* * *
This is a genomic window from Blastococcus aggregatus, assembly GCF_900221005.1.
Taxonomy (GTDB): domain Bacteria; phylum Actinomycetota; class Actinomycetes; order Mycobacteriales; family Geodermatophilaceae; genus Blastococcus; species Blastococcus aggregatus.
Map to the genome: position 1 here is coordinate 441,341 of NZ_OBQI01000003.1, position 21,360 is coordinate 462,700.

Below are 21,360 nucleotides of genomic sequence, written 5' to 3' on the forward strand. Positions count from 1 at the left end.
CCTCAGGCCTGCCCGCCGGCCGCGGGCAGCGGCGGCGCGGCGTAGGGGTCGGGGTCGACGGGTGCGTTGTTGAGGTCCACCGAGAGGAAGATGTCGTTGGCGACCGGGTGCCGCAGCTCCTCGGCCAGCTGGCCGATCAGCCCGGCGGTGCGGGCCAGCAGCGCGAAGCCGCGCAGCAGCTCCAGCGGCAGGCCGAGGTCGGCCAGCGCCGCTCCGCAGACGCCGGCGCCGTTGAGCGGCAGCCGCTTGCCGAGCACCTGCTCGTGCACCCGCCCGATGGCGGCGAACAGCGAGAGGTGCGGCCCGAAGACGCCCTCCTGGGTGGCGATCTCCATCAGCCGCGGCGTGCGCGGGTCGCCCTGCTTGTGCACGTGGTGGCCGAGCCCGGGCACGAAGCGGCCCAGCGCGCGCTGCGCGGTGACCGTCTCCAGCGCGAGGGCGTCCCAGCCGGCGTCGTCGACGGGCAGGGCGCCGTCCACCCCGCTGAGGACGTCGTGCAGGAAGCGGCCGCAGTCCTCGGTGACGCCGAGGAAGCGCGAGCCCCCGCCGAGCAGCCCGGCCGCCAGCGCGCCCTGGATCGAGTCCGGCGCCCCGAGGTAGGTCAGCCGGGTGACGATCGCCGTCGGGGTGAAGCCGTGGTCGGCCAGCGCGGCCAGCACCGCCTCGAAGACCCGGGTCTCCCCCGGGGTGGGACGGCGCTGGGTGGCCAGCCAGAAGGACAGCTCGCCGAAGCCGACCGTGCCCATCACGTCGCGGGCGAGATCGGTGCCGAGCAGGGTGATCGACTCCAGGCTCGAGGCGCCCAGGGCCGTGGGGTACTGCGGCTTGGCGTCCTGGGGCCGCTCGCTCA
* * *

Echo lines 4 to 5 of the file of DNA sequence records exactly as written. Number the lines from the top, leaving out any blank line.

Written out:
Below are 21,360 nucleotides of genomic sequence, written 5' to 3' on the forward strand. Positions count from 1 at the left end.
CCTCAGGCCTGCCCGCCGGCCGCGGGCAGCGGCGGCGCGGCGTAGGGGTCGGGGTCGACGGGTGCGTTGTTGAGGTCCACCGAGAGGAAGATGTCGTTGGCGACCGGGTGCCGCAGCTCCTCGGCCAGCTGGCCGATCAGCCCGGCGGTGCGGGCCAGCAGCGCGAAGCCGCGCAGCAGCTCCAGCGGCAGGCCGAGGTCGGCCAGCGCCGCTCCGCAGACGCCGGCGCCGTTGAGCGGCAGCCGCTTGCCGAGCACCTGCTCGTGCACCCGCCCGATGGCGGCGAACAGCGAGAGGTGCGGCCCGAAGACGCCCTCCTGGGTGGCGATCTCCATCAGCCGCGGCGTGCGCGGGTCGCCCTGCTTGTGCACGTGGTGGCCGAGCCCGGGCACGAAGCGGCCCAGCGCGCGCTGCGCGGTGACCGTCTCCAGCGCGAGGGCGTCCCAGCCGGCGTCGTCGACGGGCAGGGCGCCGTCCACCCCGCTGAGGACGTCGTGCAGGAAGCGGCCGCAGTCCTCGGTGACGCCGAGGAAGCGCGAGCCCCCGCCGAGCAGCCCGGCCGCCAGCGCGCCCTGGATCGAGTCCGGCGCCCCGAGGTAGGTCAGCCGGGTGACGATCGCCGTCGGGGTGAAGCCGTGGTCGGCCAGCGCGGCCAGCACCGCCTCGAAGACCCGGGTCTCCCCCGGGGTGGGACGGCGCTGGGTGGCCAGCCAGAAGGACAGCTCGCCGAAGCCGACCGTGCCCATCACGTCGCGGGCGAGATCGGTGCCGAGCAGGGTGATCGACTCCAGGCTCGAGGCGCCCAGGGCCGTGGGGTACTGCGGCTTGGCGTCCTGGGGCCGCTCGCTCA